I watched all of my fellow tree-climbers fall, quit, give up and I kept right on climbing.  The epiphany hit when I realized that what’s been bugging me for a couple of years now, has finally been identified: I’m no longer fearless.  In fact, I’d say that I’ve allowed my fears to overtake the real me.  The “real” Jane climbed to the very top of that tree on a windy day, wrapped herself around the trunk and joyfully and fearlessly gave in to the wind.

I often think back to my childhood, trying to get a feel for what I was before life got ahold of me.  What was the essence of me, when I was able to just “be”.  What moved me, excited me, soothed me, motivated me.  What moves me today, as a 51 year-old woman?  The tree-climber in me has been M.I.A; I’ve lost my fearlessness.

I don’t fear day to day dangers, like crime, pain, mistakes, accidents.  I fear the big stuff:  death, poverty, losing all I’ve worked for, dying alone.  What happened to the tree climber?

Here’s the bottom line about being fearful; it makes you powerless.  When you allow fear to take over, you cede your power; to politicians, to a job you hate, to family members, to children, to boredom, to repetition and authority.  It’s easier to hunker down and not feel or face your fear.  Chalk it up to being a grown-up in this big, bad world.

So, what to do?  That, my friends is an excellent question that I can’t answer.  So, step number 1:  I’m heading out to find a tree and wait for the wind.

April 10, 2011 Posted by | Musings | , , , , | 11 Comments

You are creative….period.

Are you creative?  I used to be. In fact, I spent a lot of my life fancying myself as a “creative type”.  I gravitated toward the humanities and possessed little interest or aptitude in math and science.  I’m sure somewhere along the way, a teacher told my parents that I was creative or something and it kind of stuck.

In my teens and 20s, as I was trying to figure out who I was, I deduced that since I liked to sing, write and drink  I was “creative”!  I now know after researching  my genealogy, that I’m not really creative; I’m Welsh.  I would describe myself as quirky, curious and irreverent, rather than “creative” in the artsy, traditional sense.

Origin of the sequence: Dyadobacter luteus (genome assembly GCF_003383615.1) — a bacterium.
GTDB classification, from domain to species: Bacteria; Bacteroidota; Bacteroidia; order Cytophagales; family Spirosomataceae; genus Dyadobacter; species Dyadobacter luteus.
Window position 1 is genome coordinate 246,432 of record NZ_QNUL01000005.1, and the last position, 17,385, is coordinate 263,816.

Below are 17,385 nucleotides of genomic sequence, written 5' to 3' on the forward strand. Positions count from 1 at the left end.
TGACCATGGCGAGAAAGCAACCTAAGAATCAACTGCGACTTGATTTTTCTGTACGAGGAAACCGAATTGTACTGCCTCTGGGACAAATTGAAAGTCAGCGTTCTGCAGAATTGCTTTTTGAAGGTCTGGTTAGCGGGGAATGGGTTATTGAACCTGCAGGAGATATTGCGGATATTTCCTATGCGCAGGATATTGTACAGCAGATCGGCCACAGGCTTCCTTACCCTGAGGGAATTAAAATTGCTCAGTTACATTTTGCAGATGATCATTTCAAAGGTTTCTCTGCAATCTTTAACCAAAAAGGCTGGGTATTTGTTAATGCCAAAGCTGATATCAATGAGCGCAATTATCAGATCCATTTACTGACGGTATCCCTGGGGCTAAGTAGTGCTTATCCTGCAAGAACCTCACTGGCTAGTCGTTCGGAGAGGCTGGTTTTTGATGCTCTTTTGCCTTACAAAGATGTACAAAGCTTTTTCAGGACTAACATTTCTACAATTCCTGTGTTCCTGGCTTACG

The upside of convincing other people that you’re “creative”, “artistic” or a “free spirit” is that there’s a distinct possibility  that you’ll be forgiven a multitude of sins.    Lazy, broke, late, unfocused, messy, blunt, unreliable, drunk; all are forgiven for those who convince others that they are so full of fabulous, lofty ideas that they can barely dress themselves.

Here’s my point.  Everyone is creative because we’re humans.  We adapt, we innovate, we re-think, we re-do, we are never satisfied and thus, we create.  Culturally, we seem to only prize and foster creativity in the arts, which is short-sighted.  The arts are great; they fill our soul, they inspire, soothe and uplift, but what about the creativity of that has made it possible for me to write and post this on the World Wide Web?

What about the doctors who saved Congressman Gabrielle Giffords’ life, after a bullet crashed through her head?  It was creativity that launched the space program.  The idea of the “mad scientist” is actually a nod to creativity.  We don’t look at Einstein as merely a physicist, we admire his ability to think outside of the boundaries of known science and I have no idea whether he could sing or paint or dance.

I read a post on Facebook from an old high school friend, who works with troubled kids and he wrote about finding ways to connect with them that might be different from “the manual”.  He’s faced with that challenge everyday and he and his staff shift on the fly to find out what sings to each kid.  Creativity.

I watched Rick, the stone mason we hired, begin with a pickax, shovel and wheelbarrow and within days, build and create a beautiful flagstone walkway that transformed the once ugly entrance to our house.  He dealt with the drainage, the materials, the design, the problems and my husband’s constant  ‘supervision’.  Creativity.

We admire, celebrate and almost worship, those in the arts for their contributions and it sends the wrong message to kids.  Think about the stuff in your life that REALLY enhances your existence on earth; maybe you do live for art, but for most of us, Henry Ford’s contributions, outweigh Picasso’s.  I’m not belittling the arts, but few of us will ever really swim in that ocean.  But, we can creatively parent, cook, troubleshoot, manage, think, contribute, invent, love and grow.

April 2, 2011 Posted by | Musings | , , , , | 9 Comments